Originally Published: August 24, 2011 9:55 p.m.
Arizonans have a passion for wildlife. Our state's diverse wildlife and landscapes are among the amazing natural resources that draw people here. We are fortunate to count a healthy mountain lion population as part of that diversity.
Over the past several decades, Arizona's desirability as a place to live has led to rapid population growth and human expansion into wildlife habitat. Finding a balance between sustainable growth and wildlife conservation is an ongoing challenge.
Human-wildlife conflict is one of the most difficult issues accompanying that challenge. On Aug. 10, Arizona Game and Fish Department personnel responded to a report of a mountain lion in a residential neighborhood near a golf course in Prescott. The decision to tranquilize and then euthanize the animal brought letters of support as well as expressions of concern from fellow citizens who did not understand the need for that action.
Game and Fish is both a steward of wildlife and of public safety. Ultimately, as the state's wildlife agency, we are responsible and accountable for our decisions and actions in a way private citizens, non-governmental organizations, and other interested parties can't be. When wildlife unacceptably crosses the line on public safety, this agency will choose to do the right thing with the full understanding that some of the public we serve will find that act as unpleasant as do our officers.
Mountain lions are an important part of the ecosystem. They are generally elusive and tend to avoid people. Few of us ever get more than a glimpse of them in the wild. But it is also important to remember that mountain lions are top-level predators and potentially dangerous to humans. Attacks are rare, but the threat can exist and is heightened in certain situations.
Game and Fish developed its current response protocol for human-mountain lion interactions after the Sabino Canyon situation in 2004. Its many months of development included extensive public participation, input and review by biologists, university experts, sportsmen, environmentalists, animal welfare advocates, and legal experts, who helped us consider safety, liability and other concerns.
The protocol is used as a guide, but recognizes some judgment calls have to be made in the
field. Those calls will always consider public safety the top priority. Most reported sightings don't warrant action beyond providing the reporting party with information about mountain lions. In the Prescott case, the mountain lion remained in an area of high human use despite being scared off at least once. In most cases, a lion aware that it has been observed retreats and disappears. In this case, it did not, and under our protocols this is unacceptable behavior requiring removal.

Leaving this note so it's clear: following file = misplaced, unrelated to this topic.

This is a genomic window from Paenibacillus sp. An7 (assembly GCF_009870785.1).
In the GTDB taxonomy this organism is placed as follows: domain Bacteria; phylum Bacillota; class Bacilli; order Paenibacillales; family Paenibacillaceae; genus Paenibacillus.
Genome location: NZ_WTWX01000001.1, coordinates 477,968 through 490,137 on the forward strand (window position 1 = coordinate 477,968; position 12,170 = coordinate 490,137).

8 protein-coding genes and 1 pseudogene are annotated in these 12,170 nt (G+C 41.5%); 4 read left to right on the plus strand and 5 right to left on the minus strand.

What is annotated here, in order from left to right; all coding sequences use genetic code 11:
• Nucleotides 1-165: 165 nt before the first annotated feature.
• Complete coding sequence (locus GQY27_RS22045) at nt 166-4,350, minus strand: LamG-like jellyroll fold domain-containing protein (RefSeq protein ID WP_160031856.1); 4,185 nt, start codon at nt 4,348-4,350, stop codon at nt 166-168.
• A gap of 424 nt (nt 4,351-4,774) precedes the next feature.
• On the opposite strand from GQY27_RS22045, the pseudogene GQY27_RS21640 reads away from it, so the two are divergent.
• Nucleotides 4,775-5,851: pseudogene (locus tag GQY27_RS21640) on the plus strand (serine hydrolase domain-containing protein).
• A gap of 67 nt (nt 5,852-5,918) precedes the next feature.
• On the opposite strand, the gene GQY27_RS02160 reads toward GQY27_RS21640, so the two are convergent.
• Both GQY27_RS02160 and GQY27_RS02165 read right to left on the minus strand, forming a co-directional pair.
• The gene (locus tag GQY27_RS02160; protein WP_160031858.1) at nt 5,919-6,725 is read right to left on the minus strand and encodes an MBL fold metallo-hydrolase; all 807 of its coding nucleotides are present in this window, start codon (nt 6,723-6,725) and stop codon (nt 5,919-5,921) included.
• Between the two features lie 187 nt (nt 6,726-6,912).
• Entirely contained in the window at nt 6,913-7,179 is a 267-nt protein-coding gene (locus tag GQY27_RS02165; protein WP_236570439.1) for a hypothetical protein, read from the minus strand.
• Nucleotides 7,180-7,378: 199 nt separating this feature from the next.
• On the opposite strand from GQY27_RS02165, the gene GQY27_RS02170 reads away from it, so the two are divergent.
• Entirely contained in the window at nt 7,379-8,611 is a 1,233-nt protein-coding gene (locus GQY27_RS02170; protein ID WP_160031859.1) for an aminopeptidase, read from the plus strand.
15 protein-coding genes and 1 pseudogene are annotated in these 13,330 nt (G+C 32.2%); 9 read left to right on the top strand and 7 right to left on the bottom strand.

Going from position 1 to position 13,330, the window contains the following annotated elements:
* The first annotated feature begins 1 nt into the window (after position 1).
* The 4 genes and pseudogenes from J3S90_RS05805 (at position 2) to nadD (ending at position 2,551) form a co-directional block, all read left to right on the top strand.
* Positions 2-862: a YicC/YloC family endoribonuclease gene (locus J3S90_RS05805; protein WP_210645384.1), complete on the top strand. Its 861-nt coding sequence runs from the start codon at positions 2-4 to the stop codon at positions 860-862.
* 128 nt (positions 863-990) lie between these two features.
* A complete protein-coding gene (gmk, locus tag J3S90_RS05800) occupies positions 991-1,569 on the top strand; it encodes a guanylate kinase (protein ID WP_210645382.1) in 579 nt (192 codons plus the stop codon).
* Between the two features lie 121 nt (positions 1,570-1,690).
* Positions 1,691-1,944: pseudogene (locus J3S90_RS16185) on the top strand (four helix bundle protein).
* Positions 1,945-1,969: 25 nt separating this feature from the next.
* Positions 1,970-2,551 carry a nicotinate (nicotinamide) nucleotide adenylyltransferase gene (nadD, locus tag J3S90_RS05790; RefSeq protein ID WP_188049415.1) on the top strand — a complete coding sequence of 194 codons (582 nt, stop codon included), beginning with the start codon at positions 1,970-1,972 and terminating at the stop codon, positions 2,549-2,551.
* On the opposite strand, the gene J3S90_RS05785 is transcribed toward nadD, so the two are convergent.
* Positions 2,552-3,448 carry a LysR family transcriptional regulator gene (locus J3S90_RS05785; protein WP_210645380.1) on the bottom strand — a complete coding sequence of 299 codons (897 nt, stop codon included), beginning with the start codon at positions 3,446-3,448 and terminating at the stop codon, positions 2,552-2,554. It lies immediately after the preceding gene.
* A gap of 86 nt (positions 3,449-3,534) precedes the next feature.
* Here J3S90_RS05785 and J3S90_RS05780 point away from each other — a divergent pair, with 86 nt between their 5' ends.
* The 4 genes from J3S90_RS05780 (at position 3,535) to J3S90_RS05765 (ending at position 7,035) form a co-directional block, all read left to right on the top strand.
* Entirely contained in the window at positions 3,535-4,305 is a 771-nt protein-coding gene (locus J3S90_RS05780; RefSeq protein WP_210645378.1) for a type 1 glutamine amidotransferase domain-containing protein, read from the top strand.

Some asked why the lion couldn't have been released elsewhere. Lions are strongly territorial and almost all of Arizona is already part of the territory of another lion. Moving a new lion into another's territory often leads to the death or serious injury of one or both of the competing lions. Even the surviving lion may be injured to the point where it faces a prolonged death due to starvation. In addition, due to a lion's vast range, it could return to the same area or become a problem for another community. Knowing the biology, the Department chooses to do the hard but responsible thing.
Some asked why the animal couldn't have been sent to a zoo or sanctuary. When Game and Fish has such a request, this is a possibility. But mountain lions, one of the most widespread large predators in the western hemisphere, are abundant, and zoos and sanctuaries rarely need one.
Our citizens' passion for wildlife was evident in the many comments received, but some
included inaccuracies and unfair characterizations of the Department and its staff. Our
biologists, wildlife officers and other staff chose their careers because they want to do good things for wildlife. They aren't "them." They are your friends, family and neighbors and they, like you, want future generations to have wildlife to enjoy. Those who have to euthanize an animal in these circumstances recognize it as an unpleasant, but necessary part of ensuring public safety.
Game and Fish helps educate the public to minimize human-wildlife conflicts. A good source of information is www.azgfd.gov/urbanwildlife. Conflict situations rarely offer easy solutions, but there are ways everyone can help, including not feeding wildlife, making potential food sources such as garbage or pet food inaccessible, and enjoying wildlife from a distance. We can all do our part to help avoid situations that are bad for both people and wildlife.